Monday, December 20, 2010

The Solstice Is the Reason for the Season

“All that lives must die to be reborn again.”

 As far back as I can remember, this time of year felt sacred, even otherworldly. At first, I thought it was the fairy tale atmosphere of Christmas, the lights, the music, the colors, the gifts. And because my family didn’t celebrate this holiday, this special time became one of sheer misery, a party everyone else had to which I wasn’t invited.

Always the “bookish” type and at the same time a rebel, I decided at about 11 or 12 to use the encyclopedia we had at home to look up the origin of celebrations at this time. That was when I learned why others have felt, recognized, and commemorated the solemnity of this time for as far back as 10,000 years—the Winter Solstice.

Because I live on Earth and experience the seasons as much as anyone, I realized with a surge of joy that the Winter Solstice is my party too. No one is “not invited.”

By now, it is well known that just about all of the trappings of the holiday season, everything from wreaths, evergreens, and most of all the new birth, originated well before Christianity ever existed. Yet because Christianity so completely co-opted just about every aspect of Winter Solstice celebrations, the original meaning of the season has been lost to so many people. This is in no way meant to offend those who celebrate the Christian holiday. No one around today was involved in the suppression of the Solstice celebrations, which happened centuries ago.

Hanukkah never really did much for me personally. Maybe it’s because many Jewish leaders take part in a similar attempt to dissociate it from the Winter Solstice, which is somewhat disingenuous. While it commemorates events that took place over several years, Hanukkah clearly is rooted in seasonal celebrations representing the waxing light of the Sun. In fact, the one candle that lights all the others has the very same name as the Hebrew word for Sun.

Those who told me that holiday has nothing to do with the Winter Solstice only made me less interested in it. The same is true of those who described it as a “minor” holiday. Nothing about this time of year is “minor.” Such sentiment runs completely counter to everything I authentically feel inside.

In the last 20 years, there has been a revival of Earth spirituality, and abundance of books on the seasonal festivals, and a growing movement to go back to our roots in nature and celebrate them. Along with the Internet, this has been a godsend to so many of us who know in our gut the profundity of the season and long to not just celebrate it but be part of it.

People sometimes ask me, why celebrate the rebirth of the Sun since as an amateur astronomer, you know the Sun doesn’t change at all; rather, it is the Earth that moves.

To me, science does not negate every bit of mysticism and symbolism in the universe. The Sun might not literally die and be reborn, as the old myths describe, yet from our perspective on Earth, it certainly appears that way. Knowing it is all caused by the Earth’s axial tilt does not diminish the magic represented by the apparent birth of life from death. Nature appears dead; the trees are barren; the seeds lie hidden and buried underground. Yet life does not end. The growing strength of the Sun from the day of the Winter Solstice forward is the spark that kindles new life in everything. Seeds germinate underground, growing to the strengthening light until at last they break through the frozen surface at the Spring Equinox. Dormant trees eventually grow new buds that become leaves. Hibernating animals rest only to return as the warmth grows stronger.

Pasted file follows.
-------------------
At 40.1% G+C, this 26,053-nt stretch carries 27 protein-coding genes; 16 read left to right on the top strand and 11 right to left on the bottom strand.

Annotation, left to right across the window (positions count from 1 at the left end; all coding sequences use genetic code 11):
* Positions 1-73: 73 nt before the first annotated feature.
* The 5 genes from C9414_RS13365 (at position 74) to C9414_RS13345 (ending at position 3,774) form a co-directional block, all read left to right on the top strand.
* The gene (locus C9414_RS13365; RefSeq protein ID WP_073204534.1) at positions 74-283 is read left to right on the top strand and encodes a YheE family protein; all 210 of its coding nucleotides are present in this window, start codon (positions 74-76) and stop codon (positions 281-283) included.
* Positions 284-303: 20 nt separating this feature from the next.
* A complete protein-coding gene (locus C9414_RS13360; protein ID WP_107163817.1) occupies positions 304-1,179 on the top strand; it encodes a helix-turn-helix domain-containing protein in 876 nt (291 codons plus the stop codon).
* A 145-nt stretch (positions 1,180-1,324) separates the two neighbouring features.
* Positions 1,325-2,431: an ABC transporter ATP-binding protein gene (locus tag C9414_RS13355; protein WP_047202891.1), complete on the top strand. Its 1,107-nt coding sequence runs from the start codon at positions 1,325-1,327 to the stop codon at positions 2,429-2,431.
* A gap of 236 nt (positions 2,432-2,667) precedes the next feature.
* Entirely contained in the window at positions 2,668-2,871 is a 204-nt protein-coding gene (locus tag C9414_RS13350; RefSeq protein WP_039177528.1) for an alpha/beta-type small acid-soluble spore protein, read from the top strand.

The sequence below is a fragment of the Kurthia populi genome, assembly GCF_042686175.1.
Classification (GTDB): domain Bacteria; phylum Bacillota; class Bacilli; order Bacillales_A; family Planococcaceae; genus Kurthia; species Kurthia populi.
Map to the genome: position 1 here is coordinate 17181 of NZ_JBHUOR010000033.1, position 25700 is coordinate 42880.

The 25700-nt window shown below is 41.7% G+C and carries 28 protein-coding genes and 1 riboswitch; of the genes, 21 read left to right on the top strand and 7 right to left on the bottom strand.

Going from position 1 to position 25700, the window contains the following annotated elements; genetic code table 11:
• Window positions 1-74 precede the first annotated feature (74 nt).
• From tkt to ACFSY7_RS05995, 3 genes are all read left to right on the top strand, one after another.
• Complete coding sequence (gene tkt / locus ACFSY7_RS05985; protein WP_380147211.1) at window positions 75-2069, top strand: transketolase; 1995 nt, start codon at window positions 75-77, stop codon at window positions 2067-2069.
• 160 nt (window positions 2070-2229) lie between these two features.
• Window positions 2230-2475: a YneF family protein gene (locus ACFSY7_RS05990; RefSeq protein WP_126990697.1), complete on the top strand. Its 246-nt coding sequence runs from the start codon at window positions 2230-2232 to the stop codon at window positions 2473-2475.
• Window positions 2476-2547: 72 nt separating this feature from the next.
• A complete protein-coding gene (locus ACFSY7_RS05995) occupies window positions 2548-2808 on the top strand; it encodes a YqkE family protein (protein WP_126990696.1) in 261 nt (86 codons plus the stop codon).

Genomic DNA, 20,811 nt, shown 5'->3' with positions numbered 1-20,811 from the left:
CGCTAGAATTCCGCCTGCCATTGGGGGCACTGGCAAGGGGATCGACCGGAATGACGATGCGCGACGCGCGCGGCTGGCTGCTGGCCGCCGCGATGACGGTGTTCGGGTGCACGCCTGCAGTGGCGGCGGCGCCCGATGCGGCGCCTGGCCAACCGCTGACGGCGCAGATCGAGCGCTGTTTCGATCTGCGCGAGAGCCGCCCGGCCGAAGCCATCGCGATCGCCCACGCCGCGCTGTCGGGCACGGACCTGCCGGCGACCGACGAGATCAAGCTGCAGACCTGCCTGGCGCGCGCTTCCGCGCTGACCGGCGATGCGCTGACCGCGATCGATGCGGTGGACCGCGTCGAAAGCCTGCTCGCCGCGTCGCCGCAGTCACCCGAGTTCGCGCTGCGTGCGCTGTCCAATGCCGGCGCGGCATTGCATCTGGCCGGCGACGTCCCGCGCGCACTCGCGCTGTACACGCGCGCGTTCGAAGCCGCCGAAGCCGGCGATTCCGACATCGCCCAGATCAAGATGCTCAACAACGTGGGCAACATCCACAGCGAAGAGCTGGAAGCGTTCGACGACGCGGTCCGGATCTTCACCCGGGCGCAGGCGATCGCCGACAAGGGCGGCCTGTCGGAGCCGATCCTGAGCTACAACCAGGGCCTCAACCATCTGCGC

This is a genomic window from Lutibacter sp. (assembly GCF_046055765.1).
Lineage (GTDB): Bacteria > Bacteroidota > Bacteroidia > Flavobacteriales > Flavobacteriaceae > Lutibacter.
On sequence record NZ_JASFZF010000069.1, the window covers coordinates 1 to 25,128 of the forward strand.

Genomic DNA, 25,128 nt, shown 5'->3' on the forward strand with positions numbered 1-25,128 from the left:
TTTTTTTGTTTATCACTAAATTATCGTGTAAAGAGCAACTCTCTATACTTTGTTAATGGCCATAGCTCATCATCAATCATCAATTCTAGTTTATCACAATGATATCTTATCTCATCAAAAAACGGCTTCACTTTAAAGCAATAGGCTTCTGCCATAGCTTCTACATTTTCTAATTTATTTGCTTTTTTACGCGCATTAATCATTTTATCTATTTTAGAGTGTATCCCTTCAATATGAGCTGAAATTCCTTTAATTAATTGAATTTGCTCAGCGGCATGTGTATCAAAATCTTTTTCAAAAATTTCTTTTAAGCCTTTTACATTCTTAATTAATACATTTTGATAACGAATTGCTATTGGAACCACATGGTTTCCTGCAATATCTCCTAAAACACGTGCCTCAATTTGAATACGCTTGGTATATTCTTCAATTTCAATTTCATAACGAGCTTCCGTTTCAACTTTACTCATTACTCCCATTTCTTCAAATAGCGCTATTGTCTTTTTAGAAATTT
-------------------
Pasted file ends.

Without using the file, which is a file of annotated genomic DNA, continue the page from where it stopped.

The “comfort and joy” of the Solstice is in knowing that it is a time of sleep, but sleep does not equal death. Even physical death, which appears to us as an end, may be just a time of rest before a new birth. The seasonal cycle may very well be nothing less than a reflection of a much greater, much more profound cycle. It provides us the hope that, as stated in one Solstice story, “everything lives and dies and lives again. There is no end to life.”

Skeptics will jump on that last statement, calling it a fairy tale and wishful thinking. Maybe it is, but maybe it is not. The Winter Solstice provides an opportunity to not just understand the mechanics of an astronomical event, but to allow awe, wonder, and magic into our lives. It is something everyone has a right to celebrate and honor. Limiting the joy of the season to only Christians is a disservice to everyone else.

I live for the day when, instead of having the “Christmas talk” with their four-year-olds, or feeling like December is a “dilemma,” non-Christian parents—and Christian parents too—instead share with their children the mystery, beauty, and even sanctity of the real reason for the season.

The words of this song, "Winter Solstice," by Ruth Elaine Schram, express well the hope of this time of year.

"In the Midwinter when the air is chill,
on the horizon the Sun stands still.
After December's full Moon so bright,
soon it will be the year's longest night!

Stars will align, and they will leave their mark
showing the point of the Sun's new arc!
From this day forward, its path will ascend!
Hours of daylight grow longer again!

This is the Winter Solstice!
Winter Solstice!
Follow the path of the Sun!

This is the Winter Solstice!
Winter Solstice!
Now a new path has begun!

Follow the path of the Sun!"

Happy Winter Solstice!

And Happy Summer Solstice to all in the Southern Hemisphere!

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